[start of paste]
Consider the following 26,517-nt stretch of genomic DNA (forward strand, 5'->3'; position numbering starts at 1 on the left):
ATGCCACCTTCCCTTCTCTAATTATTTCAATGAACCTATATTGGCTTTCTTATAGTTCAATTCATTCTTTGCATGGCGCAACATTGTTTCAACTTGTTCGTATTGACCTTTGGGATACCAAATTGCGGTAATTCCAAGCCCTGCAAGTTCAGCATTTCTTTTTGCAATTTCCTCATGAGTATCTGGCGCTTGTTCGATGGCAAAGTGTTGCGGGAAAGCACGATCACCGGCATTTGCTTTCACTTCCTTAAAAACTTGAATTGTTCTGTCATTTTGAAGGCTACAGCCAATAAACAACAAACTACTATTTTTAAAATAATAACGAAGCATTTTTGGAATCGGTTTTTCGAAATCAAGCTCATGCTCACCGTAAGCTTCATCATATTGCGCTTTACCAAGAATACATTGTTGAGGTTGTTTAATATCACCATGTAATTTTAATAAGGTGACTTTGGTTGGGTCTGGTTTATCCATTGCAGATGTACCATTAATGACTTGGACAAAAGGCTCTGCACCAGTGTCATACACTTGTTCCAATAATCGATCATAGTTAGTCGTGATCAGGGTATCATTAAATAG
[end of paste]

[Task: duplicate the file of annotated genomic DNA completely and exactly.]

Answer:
Consider the following 26,517-nt stretch of genomic DNA (forward strand, 5'->3'; position numbering starts at 1 on the left):
ATGCCACCTTCCCTTCTCTAATTATTTCAATGAACCTATATTGGCTTTCTTATAGTTCAATTCATTCTTTGCATGGCGCAACATTGTTTCAACTTGTTCGTATTGACCTTTGGGATACCAAATTGCGGTAATTCCAAGCCCTGCAAGTTCAGCATTTCTTTTTGCAATTTCCTCATGAGTATCTGGCGCTTGTTCGATGGCAAAGTGTTGCGGGAAAGCACGATCACCGGCATTTGCTTTCACTTCCTTAAAAACTTGAATTGTTCTGTCATTTTGAAGGCTACAGCCAATAAACAACAAACTACTATTTTTAAAATAATAACGAAGCATTTTTGGAATCGGTTTTTCGAAATCAAGCTCATGCTCACCGTAAGCTTCATCATATTGCGCTTTACCAAGAATACATTGTTGAGGTTGTTTAATATCACCATGTAATTTTAATAAGGTGACTTTGGTTGGGTCTGGTTTATCCATTGCAGATGTACCATTAATGACTTGGACAAAAGGCTCTGCACCAGTGTCATACACTTGTTCCAATAATCGATCATAGTTAGTCGTGATCAGGGTATCATTAAATAG